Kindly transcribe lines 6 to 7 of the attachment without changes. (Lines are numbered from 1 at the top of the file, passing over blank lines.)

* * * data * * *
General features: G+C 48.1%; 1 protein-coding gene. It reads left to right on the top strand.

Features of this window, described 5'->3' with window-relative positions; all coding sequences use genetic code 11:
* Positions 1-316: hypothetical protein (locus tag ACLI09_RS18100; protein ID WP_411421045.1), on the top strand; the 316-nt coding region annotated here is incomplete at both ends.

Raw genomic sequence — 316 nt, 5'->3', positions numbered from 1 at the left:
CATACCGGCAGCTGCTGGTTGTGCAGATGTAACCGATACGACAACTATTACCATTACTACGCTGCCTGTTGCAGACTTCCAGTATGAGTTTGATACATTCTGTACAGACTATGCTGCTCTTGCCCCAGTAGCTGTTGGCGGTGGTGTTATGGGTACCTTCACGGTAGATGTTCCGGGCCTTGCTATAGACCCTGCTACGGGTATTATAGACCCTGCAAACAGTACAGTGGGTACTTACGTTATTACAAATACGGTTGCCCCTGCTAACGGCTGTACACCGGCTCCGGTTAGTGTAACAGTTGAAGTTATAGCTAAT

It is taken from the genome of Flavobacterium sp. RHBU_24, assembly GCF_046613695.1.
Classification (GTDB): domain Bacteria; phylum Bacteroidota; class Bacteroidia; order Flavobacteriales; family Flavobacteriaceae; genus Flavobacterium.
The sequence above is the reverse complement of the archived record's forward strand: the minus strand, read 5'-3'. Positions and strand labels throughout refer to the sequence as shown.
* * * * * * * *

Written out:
It is taken from the genome of Flavobacterium sp. RHBU_24, assembly GCF_046613695.1.
Classification (GTDB): domain Bacteria; phylum Bacteroidota; class Bacteroidia; order Flavobacteriales; family Flavobacteriaceae; genus Flavobacterium.